Last week Doug Jaeger teamed up with New York graffiti artist Poster Boy to reimagine a Museum of Modern Art marketing campaign he had helped conceptualize—but the ordeal didn't sit well with MoMA. Before all this, and Jaeger lost his position with the museum, we interviewed him for our next magazine issue. Here's what he had to say.
As founder, C.E.O., and creative director of New York-based branding and marketing ﬁrm TheHappyCorp and its offshoot LVHRD (pronounced “live hard”), Doug Jaeger generates unique ideas for events that explore new ways for people to interact and think creatively. Funded by a mix of sponsorship and ticket sales, his events include competitions that pit people from ﬁelds like fashion and architecture against each other and “cell phone lockdowns,” where guests either surrender their phones for the evening or rely solely on text messages to communicate. In March, an “un-conference” called WRK/PLY will explore the intersection of work and recreation. Jaeger is also the recently installed president of the Art Directors Club, and works with the Museum of Modern Art’s marketing advisory committee to help attract young, creative audiences to the museum.
You seem to do these events just for fun. What do guests take away from your events?
What we’re trying to do is inspire people by getting them connected to others in different fields. We’re trying to cultivate a cross-pollination between various disciplines in a way where one of those professions is showcased. The formula overall that we used to get where we are was to create competitions for people who were innovative in their fields, that got people who are the best at what they do to socialize; and from there, we built our audience.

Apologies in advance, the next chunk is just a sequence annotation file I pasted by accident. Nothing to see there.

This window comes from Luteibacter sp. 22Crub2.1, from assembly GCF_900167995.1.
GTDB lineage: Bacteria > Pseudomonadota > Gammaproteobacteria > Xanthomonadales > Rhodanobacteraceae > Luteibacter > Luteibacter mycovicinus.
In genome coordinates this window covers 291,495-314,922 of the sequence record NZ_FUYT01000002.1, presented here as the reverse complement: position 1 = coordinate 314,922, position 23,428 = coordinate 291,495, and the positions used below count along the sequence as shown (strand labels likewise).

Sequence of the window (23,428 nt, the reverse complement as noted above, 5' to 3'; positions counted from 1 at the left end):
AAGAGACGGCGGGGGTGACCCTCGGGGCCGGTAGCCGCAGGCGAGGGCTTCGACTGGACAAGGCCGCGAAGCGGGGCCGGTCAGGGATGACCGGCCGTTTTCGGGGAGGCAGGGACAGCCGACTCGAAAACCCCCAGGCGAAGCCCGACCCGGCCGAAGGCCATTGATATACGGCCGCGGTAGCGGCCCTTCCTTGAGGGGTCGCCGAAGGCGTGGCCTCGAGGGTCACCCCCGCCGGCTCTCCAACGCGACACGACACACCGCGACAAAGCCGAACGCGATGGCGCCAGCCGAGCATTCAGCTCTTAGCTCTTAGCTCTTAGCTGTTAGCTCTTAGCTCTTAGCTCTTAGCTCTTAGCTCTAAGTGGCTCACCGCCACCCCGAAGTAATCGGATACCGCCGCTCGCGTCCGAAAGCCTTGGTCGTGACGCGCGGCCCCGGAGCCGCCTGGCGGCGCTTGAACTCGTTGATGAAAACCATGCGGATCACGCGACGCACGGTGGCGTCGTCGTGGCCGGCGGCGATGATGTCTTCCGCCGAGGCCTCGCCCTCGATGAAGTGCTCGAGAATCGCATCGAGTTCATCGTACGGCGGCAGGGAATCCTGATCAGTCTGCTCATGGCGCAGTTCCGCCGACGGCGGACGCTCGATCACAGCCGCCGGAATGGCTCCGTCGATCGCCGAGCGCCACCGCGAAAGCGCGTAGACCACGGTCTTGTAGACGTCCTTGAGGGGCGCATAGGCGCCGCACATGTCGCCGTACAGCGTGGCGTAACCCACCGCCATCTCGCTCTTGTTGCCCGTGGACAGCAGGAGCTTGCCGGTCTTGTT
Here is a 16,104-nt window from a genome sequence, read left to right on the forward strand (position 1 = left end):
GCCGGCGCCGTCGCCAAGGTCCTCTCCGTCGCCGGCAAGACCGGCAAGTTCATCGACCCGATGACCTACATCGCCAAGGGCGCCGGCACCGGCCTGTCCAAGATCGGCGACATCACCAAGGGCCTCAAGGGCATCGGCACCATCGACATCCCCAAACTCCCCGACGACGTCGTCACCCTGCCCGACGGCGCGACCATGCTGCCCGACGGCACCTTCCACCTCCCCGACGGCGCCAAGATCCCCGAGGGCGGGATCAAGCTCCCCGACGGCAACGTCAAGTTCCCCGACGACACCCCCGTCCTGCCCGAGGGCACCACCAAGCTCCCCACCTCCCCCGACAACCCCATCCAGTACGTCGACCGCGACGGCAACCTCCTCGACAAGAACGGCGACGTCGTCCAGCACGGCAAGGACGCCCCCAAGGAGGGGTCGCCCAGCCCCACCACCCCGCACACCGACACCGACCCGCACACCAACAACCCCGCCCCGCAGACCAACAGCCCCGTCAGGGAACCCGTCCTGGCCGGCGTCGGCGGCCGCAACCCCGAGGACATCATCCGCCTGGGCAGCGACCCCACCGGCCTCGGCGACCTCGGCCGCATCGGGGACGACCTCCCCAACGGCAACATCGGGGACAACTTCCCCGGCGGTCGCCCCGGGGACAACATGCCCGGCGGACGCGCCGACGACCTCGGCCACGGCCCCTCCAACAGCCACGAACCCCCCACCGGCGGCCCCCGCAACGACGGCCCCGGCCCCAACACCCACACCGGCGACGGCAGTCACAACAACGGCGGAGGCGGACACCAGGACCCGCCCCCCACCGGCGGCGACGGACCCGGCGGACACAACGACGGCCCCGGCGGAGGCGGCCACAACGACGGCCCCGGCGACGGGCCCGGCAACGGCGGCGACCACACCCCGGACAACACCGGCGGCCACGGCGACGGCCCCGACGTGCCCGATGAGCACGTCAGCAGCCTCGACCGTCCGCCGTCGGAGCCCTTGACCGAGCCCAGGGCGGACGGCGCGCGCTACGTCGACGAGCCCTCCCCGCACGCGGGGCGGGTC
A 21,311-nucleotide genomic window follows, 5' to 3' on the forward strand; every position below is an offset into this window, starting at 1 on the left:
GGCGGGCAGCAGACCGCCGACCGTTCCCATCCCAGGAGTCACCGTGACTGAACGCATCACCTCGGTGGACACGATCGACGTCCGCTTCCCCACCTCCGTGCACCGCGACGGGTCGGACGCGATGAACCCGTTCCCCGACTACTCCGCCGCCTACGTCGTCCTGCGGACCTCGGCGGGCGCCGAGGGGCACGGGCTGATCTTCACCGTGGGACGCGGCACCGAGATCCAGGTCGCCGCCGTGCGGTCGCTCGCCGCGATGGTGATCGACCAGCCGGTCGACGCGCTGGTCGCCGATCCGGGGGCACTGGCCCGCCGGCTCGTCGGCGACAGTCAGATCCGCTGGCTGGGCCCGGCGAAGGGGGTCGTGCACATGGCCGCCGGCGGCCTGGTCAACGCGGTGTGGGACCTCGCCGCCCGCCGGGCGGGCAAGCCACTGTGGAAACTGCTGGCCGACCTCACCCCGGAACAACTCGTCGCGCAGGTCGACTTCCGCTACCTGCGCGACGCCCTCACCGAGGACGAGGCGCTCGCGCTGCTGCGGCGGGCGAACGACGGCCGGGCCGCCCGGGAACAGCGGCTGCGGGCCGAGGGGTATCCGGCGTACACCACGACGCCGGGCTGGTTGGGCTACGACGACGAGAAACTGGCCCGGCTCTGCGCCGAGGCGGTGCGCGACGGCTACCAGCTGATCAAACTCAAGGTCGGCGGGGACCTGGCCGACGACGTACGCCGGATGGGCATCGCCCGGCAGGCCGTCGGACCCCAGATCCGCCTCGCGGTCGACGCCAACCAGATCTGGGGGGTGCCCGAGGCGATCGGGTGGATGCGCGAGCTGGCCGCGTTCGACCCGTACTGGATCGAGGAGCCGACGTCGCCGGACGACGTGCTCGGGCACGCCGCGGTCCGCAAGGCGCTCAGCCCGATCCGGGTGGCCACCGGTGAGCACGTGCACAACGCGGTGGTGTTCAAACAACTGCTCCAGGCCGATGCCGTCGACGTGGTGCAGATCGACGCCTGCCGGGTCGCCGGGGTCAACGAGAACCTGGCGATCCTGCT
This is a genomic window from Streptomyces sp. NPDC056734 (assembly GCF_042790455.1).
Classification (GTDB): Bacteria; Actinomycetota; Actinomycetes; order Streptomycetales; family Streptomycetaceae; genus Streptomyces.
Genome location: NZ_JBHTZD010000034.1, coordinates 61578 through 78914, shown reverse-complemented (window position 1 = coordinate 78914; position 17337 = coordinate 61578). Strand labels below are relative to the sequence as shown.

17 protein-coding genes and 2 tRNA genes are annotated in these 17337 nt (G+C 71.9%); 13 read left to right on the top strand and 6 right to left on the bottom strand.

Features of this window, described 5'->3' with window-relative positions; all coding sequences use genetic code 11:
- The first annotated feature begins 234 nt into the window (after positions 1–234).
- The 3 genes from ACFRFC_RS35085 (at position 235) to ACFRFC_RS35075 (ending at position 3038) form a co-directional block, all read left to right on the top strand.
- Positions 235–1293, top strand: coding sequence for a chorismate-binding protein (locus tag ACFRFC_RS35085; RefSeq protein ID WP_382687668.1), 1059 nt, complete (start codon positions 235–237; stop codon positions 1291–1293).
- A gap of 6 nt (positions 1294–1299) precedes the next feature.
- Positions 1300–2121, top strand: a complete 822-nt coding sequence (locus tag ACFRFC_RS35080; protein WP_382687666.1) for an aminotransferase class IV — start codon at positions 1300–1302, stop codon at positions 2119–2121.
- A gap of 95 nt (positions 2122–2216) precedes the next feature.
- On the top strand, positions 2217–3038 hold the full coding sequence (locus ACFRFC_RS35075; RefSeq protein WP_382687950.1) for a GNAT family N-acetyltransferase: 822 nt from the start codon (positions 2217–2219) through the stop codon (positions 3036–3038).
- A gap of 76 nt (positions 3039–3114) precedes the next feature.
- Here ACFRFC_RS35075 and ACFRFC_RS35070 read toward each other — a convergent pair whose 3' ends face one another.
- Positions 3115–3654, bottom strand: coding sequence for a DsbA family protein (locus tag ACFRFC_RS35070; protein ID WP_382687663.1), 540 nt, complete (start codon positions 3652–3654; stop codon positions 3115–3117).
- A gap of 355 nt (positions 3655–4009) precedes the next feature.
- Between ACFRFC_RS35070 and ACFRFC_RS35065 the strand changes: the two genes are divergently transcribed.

Do you find much of a difference in the way people in creative fields participate compared with those from the business world?
What we’ve found is that there are people in the business sector who have a really strong creative sense. They end up participating equally or even more. I think it’s kind of a sad generalization that people in business aren’t creative—it’s just that their careers don’t often permit them to be. When they come to the events, they feel free to express themselves, expand their horizons, and meet and collaborate with people.
You’ve done events that hinge on the presence or absence of technology. Do you find it’s more of a blessing or a curse?
What I think we’re really interested in is how it changes things. We really enjoy playing with technology and integrating it into the fabric of our events. It’s great, but we don’t think it’s a substitute for actually meeting people. We use it as an enabler, and then, by taking it away, it can have other effects.
Are you finding that people are more receptive to these sorts of activities, given the current economy?
In terms of content of the events, what we offer is pretty unusual. And I think the people we attract would come no matter what. As far as a response to the current circumstances, we are thinking about doing a group of events that help people find work. We believe in hard work. A lot of people are losing their jobs, so we’re trying to fi gure out a way to get them employed. We’re in a challenging time, but I don’t think we are going to stop trying to have fun.